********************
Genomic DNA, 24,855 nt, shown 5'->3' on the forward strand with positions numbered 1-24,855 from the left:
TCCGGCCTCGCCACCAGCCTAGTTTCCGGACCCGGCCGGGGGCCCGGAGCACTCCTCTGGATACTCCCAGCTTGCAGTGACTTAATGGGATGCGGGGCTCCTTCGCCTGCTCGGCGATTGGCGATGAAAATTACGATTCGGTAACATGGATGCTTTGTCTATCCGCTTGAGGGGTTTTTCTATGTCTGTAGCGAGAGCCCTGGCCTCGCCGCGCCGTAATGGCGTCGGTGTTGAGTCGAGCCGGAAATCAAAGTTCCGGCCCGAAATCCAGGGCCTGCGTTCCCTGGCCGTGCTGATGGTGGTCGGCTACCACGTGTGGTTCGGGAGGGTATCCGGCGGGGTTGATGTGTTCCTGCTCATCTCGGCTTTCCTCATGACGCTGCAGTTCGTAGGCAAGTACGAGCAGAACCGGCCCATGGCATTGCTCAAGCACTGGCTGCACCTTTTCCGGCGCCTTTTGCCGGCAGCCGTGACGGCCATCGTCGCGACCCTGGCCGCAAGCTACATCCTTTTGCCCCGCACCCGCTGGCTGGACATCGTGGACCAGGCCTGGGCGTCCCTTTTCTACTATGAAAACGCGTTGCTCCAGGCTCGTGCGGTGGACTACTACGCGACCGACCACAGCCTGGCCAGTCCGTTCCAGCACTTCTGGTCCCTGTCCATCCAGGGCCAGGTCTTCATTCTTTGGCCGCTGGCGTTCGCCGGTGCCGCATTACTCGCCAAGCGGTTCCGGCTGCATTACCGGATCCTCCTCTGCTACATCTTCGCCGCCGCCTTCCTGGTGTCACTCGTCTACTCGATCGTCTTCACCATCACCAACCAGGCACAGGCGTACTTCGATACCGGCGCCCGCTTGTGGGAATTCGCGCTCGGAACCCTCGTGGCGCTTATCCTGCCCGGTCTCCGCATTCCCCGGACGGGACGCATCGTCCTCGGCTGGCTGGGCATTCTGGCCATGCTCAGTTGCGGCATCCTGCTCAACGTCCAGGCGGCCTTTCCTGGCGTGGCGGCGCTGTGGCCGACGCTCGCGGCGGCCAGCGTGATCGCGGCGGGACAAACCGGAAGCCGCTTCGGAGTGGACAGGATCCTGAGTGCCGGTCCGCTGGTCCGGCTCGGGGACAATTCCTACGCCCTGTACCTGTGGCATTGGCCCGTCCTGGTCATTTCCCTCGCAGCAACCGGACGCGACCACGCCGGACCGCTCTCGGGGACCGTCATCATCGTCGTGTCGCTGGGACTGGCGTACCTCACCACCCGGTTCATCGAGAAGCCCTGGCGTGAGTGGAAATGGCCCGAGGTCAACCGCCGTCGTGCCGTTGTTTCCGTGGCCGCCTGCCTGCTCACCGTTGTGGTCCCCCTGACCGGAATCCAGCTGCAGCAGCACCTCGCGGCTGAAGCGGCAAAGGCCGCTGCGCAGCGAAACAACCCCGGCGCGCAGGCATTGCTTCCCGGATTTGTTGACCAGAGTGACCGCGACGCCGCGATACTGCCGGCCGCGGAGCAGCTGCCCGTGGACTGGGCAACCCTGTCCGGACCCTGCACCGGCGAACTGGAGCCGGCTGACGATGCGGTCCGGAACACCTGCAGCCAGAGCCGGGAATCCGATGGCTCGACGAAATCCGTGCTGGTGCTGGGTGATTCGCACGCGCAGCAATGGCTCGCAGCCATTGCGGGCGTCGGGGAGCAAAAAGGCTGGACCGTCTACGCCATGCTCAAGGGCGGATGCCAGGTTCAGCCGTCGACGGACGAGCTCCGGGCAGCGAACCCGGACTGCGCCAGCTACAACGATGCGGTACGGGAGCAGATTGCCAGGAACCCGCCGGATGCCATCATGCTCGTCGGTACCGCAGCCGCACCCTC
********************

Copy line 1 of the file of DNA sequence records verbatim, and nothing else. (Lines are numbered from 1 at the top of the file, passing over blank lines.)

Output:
Genomic DNA, 24,855 nt, shown 5'->3' on the forward strand with positions numbered 1-24,855 from the left: